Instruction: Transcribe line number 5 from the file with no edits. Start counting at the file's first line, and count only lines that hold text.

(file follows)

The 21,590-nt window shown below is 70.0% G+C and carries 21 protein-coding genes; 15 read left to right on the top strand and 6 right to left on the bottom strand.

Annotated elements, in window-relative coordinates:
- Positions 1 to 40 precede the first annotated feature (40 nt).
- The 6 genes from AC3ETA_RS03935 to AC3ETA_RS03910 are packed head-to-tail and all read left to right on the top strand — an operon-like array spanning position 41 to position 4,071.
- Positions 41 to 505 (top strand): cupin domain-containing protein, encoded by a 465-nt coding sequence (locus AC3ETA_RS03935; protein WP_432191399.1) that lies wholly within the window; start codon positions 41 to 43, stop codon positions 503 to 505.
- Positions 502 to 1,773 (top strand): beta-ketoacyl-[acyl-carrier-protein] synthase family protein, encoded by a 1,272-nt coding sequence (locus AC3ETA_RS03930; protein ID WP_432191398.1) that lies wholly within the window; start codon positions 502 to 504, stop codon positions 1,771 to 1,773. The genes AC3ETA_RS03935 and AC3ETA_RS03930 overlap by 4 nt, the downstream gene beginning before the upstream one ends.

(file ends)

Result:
- Positions 41 to 505 (top strand): cupin domain-containing protein, encoded by a 465-nt coding sequence (locus AC3ETA_RS03935; protein WP_432191399.1) that lies wholly within the window; start codon positions 41 to 43, stop codon positions 503 to 505.